High School Group Counseling Activities

High school counseling groups can help build camaraderie.
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High school students are in a complicated stage of life, characterized by emotional ups and downs, complex friendship issues and physical changes. Group counseling activities offer teenagers opportunities to learn methods for handling this tricky time of life. Groups usually consist of several students of a similar age who may be dealing with similar problems. Counseling activities offer them a chance to relate to each other and recognize their similarities.

1 Role-Playing

Role-playing is an effective way to address numerous types of issues that arise in high school. For example, one or more students could pretend to harass another based on a bullying scenario the counselor has presented. A few other students in the group could act as the audience. The counselor would stop the action to ask questions and stimulate discussion. Students could then talk about strategies for handling or preventing such an encounter, even if they find themselves as mere witnesses to such a situation. StopBullying.gov explains that role-playing helps children think through their responses to bullying in a nonthreatening environment so that they will be better prepared to react if a real incident occurs. Other scenes might involve cheating on schoolwork, lying to parents or peer pressure around drugs and alcohol.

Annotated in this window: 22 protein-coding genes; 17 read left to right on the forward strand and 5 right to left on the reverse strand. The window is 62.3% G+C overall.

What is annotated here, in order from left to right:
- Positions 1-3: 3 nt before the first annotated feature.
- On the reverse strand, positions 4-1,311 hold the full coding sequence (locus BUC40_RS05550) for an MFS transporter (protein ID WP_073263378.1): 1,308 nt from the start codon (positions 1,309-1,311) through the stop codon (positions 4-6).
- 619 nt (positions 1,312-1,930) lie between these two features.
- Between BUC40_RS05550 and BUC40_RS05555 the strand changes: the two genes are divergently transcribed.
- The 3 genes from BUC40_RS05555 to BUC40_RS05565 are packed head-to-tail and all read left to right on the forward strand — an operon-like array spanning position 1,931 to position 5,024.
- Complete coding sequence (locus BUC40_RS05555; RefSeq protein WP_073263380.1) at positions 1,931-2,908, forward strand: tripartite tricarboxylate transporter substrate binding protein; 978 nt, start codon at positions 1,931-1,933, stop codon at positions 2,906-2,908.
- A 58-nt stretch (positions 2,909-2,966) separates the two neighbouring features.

2 Anger Management

Sometimes emotions run deep during adolescence, and children may have trouble knowing how to manage anger and frustration. Activities like journal writing, breathing exercises or even group discussion can help teens develop techniques for managing tough emotions. Students may feel comfortable discussing their feelings openly with each other, or they might prefer writing about issues and then volunteering to share. Another anger-management technique that could be used in a counseling group is physical exercise like yoga or stretching. Yoga is a practice that helps with focusing and connecting mind, body and spirit, according to the Teaching Tolerance article, "Yoga in Public Schools." It can help reduce stress, lower blood pressure and ease depression symptoms.

3 Conflict Resolution

Learning how to resolve conflicts is an important part of growing up. Counselors could lead high school students in activities that arm them with methods for solving disagreements with friends or family members. For instance, the counselor could present an argument between two friends, and students could contribute suggestions as to how the friends could solve it. A solution might include compromise. TeensHealth also offers the example of pausing before acting when you feel a strong emotion. Students could practice writing letters of apology. Sometimes children need ideas for structuring such letters and coming up with the right language to use. Students could also learn how to be fair while explaining sides of a story during conflict resolution. For instance, a timer could be used to ensure equal talking time.

4 Artwork

Art activities help teens express themselves in a nonthreatening way. Counselors could develop art projects that can be created individually or as a group. The whole group could make a mural related to teen dating, teen violence or eating disorders. The counselor could also present a topic such as parents, siblings or body image and ask students to draw what comes to mind. Projects could be private or shared with the group. According to a "Western Journal of Medicine" article titled, "Art Therapy with Adolescents," art therapy combined with dialogue can help young people find successful resolution to their difficulties.

Rachel Pancare taught elementary school for seven years before moving into the K-12 publishing industry. Pancare holds a Master of Science in childhood education from Bank Street College and a Bachelor of Arts in English from Skidmore College.